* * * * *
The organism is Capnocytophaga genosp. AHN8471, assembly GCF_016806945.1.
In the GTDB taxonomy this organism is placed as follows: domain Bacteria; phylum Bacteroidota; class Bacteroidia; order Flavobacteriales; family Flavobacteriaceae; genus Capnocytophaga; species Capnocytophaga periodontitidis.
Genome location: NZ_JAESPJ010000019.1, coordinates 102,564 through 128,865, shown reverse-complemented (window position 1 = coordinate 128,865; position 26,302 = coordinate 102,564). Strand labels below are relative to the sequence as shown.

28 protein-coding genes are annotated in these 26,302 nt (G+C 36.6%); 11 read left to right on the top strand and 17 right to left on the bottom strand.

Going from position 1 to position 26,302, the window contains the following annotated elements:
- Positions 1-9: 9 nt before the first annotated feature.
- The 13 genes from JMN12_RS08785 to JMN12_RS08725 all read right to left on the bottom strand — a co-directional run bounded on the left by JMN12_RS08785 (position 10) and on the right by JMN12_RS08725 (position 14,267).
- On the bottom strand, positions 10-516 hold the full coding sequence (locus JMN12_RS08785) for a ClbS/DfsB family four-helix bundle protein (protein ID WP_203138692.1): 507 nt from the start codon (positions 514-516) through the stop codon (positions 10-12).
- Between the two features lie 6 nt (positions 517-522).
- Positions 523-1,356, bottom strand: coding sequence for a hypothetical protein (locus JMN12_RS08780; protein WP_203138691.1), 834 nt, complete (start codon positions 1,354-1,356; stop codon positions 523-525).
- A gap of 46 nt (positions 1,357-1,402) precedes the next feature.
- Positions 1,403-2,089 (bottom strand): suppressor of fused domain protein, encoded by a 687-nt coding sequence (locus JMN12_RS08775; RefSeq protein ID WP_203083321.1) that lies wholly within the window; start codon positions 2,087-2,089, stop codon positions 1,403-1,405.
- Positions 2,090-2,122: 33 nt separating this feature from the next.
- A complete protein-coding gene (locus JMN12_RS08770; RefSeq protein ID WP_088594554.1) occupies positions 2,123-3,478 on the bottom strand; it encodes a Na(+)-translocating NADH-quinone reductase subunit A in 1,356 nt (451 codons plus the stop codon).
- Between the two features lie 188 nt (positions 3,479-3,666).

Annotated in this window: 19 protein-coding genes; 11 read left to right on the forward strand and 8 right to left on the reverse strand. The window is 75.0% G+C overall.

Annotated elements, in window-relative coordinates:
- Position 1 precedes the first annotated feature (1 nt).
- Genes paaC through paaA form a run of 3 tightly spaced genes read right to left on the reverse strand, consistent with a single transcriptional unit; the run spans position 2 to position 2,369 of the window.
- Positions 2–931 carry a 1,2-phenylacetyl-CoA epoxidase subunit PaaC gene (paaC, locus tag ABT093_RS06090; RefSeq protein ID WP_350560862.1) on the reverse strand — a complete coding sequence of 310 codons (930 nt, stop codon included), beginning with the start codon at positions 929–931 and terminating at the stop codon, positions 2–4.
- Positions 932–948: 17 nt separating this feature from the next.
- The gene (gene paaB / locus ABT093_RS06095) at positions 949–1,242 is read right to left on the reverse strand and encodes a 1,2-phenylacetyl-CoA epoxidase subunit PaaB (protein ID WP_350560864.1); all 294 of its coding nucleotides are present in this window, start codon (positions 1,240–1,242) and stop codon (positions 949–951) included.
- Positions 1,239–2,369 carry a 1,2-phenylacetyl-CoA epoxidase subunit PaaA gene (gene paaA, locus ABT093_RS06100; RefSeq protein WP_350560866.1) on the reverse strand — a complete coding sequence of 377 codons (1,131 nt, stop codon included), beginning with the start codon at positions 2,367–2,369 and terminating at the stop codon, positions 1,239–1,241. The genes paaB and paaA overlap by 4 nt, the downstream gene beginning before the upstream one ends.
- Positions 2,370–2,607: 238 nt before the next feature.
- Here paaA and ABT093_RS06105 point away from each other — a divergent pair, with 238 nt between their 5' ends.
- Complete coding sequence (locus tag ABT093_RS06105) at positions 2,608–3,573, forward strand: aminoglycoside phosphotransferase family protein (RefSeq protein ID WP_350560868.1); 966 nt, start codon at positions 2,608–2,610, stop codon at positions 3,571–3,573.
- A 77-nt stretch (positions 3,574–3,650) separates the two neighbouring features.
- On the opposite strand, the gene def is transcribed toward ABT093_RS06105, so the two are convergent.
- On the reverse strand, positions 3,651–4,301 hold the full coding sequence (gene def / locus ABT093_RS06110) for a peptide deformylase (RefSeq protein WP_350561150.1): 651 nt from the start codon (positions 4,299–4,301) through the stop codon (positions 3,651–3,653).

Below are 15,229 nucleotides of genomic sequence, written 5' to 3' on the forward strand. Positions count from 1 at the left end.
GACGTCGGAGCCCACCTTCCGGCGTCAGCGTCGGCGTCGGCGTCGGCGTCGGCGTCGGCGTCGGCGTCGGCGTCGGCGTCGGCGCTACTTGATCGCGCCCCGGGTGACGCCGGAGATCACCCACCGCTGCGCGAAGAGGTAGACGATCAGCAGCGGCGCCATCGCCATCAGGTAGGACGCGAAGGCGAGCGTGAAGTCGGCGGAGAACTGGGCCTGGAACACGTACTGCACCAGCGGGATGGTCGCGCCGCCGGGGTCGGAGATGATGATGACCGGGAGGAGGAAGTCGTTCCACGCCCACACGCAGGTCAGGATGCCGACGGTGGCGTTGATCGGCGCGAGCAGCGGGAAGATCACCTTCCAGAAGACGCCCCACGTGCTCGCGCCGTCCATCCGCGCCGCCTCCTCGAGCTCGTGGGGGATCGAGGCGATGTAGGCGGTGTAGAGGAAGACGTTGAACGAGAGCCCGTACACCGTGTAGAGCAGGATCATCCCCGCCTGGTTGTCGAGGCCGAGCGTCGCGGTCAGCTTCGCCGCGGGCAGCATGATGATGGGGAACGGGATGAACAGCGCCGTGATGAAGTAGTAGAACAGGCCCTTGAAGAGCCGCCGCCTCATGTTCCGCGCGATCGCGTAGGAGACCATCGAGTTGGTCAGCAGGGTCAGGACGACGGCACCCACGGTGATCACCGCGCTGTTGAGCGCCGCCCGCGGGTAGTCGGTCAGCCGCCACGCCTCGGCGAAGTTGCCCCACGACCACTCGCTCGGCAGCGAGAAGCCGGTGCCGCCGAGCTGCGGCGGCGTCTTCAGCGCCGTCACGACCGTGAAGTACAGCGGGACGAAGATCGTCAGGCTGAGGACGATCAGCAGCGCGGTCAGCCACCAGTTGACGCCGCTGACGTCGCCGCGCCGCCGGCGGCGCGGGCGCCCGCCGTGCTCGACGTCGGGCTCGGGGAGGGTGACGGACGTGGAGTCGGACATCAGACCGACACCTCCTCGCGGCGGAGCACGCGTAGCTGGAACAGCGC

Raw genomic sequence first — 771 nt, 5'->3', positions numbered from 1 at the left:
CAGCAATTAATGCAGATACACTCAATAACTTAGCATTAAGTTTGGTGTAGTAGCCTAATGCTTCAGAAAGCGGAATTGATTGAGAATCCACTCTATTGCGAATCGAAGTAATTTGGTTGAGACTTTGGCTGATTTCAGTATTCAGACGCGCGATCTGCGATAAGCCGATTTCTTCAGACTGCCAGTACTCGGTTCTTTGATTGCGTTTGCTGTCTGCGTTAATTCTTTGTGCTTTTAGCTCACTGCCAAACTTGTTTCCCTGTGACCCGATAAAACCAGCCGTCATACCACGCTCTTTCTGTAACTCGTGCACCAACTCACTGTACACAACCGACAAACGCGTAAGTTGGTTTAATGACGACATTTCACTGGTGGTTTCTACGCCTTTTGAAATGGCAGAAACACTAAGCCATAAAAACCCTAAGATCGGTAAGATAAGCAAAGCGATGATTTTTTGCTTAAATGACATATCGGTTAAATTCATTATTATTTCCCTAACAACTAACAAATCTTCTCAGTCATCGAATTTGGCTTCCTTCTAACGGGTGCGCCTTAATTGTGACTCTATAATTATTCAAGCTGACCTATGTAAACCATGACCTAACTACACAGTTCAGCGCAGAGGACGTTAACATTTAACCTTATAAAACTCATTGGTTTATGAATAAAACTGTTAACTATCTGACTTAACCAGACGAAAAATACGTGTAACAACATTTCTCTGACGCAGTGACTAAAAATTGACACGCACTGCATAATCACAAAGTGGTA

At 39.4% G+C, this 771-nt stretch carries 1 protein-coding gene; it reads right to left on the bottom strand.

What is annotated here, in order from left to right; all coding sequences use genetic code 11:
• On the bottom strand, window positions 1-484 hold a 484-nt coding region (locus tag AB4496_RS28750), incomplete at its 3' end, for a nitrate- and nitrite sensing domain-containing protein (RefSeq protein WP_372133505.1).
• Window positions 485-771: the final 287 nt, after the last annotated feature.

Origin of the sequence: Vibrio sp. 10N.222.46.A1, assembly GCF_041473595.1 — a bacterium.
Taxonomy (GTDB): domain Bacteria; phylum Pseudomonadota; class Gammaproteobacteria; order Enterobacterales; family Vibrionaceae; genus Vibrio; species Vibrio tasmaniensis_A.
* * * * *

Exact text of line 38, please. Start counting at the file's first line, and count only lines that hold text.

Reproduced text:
Origin of the sequence: Vibrio sp. 10N.222.46.A1, assembly GCF_041473595.1 — a bacterium.